Every four years, the World Cup gives us the chance to see the greatest national teams on the planet. But it also gives us an opportunity to root for the underdog - a favourite pastime of the neutral football fan - and why not?
There have been so many surprise packages who have seriously upset the odds throughout World Cup history. In this post, we take a look at the ten most memorable and unexpected success stories in tournaments gone by...
Uruguay - 1950 - Winners
In 1950, the hosts, Brazil, were clear favourites to win the World Cup. And doing so was considered a priority by the entire country, including the government, who hoped for a World Cup win to unite the nation.
Ahead of the 1950 World Cup, Rio de Janeiro’s Maracana - the biggest football stadium in the world - was constructed as an emblem of Brazil’s expected dominance.
And when Brazil got into the final of the tournament, before a ball was kicked on the morning of the final, the Brazilian newspaper O Mundo ran a large photo of the Brazilian team with a caption that read: “These are the world champions”.
However, it was in the Maracana, in front of 200,000 Brazilian fans, that a plucky Uruguay team - defeated 5-1 by Brazil in the Copa America a year earlier - came from a goal down to win 2-1 in one of the biggest football upsets of all time.
North Korea - 1966 - Quarter finals
In 1966, not only were North Korea the first Asian team in history to reach the finals of the World Cup, but they achieved the feat just 13 years after the end of the Korean War.
They weren’t just there to make up the numbers, though. Incredibly, they got through to the quarter finals, beating Italy 1-0 along the way in a sensational upset.
Their amazing run was unfortunately halted in the quarter finals against Portugal - despite taking a 3-0 lead within just 24 minutes. That was before legendary Portuguese striker Eusebio took the game by the scruff of the neck and netted an incredible four goals as Portugal ran out eventual 5-3 winners.
In an almost unbelievable twist of fate, upon their return to North Korea, the national team were exiled as political prisoners for ‘anti-government’ activities - namely losing the game to Portugal.
Cameroon - 1990 - Quarter finals
Italia ‘90 has become synonymous with the emergence of Cameroon. Having appeared in only one World Cup before - in 1982 - Cameroon shocked the world by beating reigning world champions Argentina in their first game, before going on to defeat Romania, Colombia and the Soviet Union, who had been runners up in the previous European Championship.
It’s the legend of Roger Milla - the 38-year-old striker who came out of international retirement for the finals following a personal request from the Cameroonian president - that is perhaps most well remembered today. Although he didn’t have the legs for a full 90 minutes and was often used as a substitute, he scored four goals in the tournament, each celebrated by his now trademark, flamboyant corner flag dance.
Cameroon were eventually beaten 3-2 in the quarter finals by England, but only after extra time.
Bulgaria - 1994 - Semi finals
Bulgaria at the 1994 World Cup in the USA will be remembered for their golden generation of players, such as Hristo Stoichkov, Yordan Letchkov and Krasimir Balakov, whose talents all seemed to peak during the tournament.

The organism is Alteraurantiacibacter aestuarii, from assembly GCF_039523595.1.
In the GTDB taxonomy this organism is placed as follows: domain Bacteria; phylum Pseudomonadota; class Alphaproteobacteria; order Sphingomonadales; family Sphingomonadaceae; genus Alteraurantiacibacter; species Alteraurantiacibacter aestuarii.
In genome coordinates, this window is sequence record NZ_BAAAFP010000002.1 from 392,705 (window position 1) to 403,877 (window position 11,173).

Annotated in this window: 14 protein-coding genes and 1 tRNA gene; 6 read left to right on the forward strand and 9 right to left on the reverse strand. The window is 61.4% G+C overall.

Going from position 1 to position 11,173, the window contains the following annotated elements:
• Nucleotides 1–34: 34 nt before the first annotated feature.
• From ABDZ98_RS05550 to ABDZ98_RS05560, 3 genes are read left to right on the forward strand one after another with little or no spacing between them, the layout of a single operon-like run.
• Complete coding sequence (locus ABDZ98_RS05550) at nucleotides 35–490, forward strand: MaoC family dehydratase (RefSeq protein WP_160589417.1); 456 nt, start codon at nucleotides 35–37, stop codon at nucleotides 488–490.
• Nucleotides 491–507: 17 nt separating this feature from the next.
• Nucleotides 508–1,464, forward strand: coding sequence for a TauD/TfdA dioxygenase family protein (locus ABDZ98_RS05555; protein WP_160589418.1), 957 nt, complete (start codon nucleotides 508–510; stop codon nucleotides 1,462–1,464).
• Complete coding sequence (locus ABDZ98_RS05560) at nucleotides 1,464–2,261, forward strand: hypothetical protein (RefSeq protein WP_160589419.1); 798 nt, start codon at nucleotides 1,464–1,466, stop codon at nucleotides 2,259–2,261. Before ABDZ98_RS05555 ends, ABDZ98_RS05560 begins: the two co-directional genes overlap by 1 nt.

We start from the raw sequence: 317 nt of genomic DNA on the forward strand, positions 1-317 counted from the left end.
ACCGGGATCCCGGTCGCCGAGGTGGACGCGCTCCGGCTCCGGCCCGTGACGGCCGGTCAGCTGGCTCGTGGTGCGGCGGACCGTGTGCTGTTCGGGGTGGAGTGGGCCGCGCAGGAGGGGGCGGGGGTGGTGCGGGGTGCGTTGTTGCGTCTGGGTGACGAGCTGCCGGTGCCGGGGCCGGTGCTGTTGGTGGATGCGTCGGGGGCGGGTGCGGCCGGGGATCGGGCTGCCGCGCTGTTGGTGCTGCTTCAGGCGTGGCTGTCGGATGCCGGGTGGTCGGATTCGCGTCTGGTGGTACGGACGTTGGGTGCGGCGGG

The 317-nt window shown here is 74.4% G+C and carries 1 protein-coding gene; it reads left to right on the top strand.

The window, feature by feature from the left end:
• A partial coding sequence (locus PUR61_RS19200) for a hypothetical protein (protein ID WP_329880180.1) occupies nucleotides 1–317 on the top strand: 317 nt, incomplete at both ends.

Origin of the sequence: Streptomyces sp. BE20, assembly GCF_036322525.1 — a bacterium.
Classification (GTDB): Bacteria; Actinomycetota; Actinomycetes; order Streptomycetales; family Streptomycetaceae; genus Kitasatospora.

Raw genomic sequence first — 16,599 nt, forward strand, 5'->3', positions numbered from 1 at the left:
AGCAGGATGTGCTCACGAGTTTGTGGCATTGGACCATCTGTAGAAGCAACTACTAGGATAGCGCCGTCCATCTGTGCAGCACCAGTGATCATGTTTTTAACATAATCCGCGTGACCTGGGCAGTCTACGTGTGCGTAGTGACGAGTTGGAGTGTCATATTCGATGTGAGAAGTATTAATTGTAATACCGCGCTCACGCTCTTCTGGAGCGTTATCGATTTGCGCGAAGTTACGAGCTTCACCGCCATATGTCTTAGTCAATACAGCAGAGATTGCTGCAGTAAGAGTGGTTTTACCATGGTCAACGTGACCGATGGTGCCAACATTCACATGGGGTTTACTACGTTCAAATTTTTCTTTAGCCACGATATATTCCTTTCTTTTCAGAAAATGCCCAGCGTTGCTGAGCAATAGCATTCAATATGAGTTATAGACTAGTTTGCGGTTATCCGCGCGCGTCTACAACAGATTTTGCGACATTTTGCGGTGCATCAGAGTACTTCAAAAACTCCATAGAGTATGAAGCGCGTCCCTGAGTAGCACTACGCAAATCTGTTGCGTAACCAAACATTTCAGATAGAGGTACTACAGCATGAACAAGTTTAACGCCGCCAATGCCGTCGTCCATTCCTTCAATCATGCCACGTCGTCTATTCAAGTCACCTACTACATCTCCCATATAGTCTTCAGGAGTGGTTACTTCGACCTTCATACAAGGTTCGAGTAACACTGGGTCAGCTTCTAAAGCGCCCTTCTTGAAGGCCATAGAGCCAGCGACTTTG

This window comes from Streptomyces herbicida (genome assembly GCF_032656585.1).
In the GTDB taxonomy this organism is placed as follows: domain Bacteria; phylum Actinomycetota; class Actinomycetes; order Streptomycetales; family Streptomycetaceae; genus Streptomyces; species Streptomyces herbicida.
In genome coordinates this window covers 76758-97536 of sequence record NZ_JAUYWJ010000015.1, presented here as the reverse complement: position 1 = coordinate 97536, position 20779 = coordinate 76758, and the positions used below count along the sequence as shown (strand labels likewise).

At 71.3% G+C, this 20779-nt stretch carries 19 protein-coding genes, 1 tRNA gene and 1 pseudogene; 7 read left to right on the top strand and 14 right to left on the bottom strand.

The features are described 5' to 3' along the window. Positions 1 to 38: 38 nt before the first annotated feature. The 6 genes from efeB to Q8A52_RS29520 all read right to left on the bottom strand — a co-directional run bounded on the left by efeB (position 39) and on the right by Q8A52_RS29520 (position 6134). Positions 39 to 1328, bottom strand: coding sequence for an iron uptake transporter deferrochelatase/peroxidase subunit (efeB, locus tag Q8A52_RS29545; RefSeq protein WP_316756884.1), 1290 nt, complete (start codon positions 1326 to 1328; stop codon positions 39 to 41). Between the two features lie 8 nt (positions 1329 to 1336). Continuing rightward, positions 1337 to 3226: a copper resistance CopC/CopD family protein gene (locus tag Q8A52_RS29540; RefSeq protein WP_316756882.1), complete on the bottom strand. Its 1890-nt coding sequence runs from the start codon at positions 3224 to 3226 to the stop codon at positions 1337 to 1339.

The nation had only qualified for the finals five times before, failing to progress from the group stage four out of those five times. In their previous World Cup, in 1986, they did qualify from their group, but without winning a single game - the first time that had happened in World Cup history.
So success in 1994 was not on the cards. However, they topped their group after defeating Greece and Argentina, before knocking out Mexico and the reigning champions Germany on their way to the semi finals.
Although they were knocked out against Italy in the semi finals and lost to Sweden in the third-place play-off, Stoichkov won the golden boot and they certainly upset all the odds with their successful run to the semis.
South Korea - 2002 - Semi finals
In 2002, the World Cup finals were held in South Korea and Japan - the first time the tournament had been held in Asia and the first to be jointly hosted by more than one nation.
Despite being one of the host nations, expectations were not particularly high for South Korea, who had never won a World Cup game before.
However, against all the odds, South Korea topped their group following a draw against USA and wins against Portugal and Poland.
In the second round, they drew footballing goliaths Italy, against whom very few people gave South Korea a chance. But once more they rose to the occasion. Despite losing 1-0 going into the 88th minute, the South Koreans mounted an amazing comeback - equalising with two minutes left on the clock and then scoring a golden goal with a header from striker Ahn Jun-hwan.
Incidentally, Ahn was on loan with Italian side Perugia at the time. After breaking the hearts of the Italians, Ahn had his contract cancelled the very next day by Perugia owner Luciano Gaucci, who said: “"I have no intention of paying a salary to someone who has ruined Italian football.”
In the quarter finals, South Korea were drawn another giant of the footballing world: Spain. In a controversial game that saw Spain have two goals cancelled out by the officials, the tie was eventually decided on penalties - with South Korea winning 5-3 and becoming the first Asian side in history to progress to the final four.
Ultimately, the South Koreans were defeated 1-0 by Germany in the semi final, but their amazing achievements will be remembered for years to come.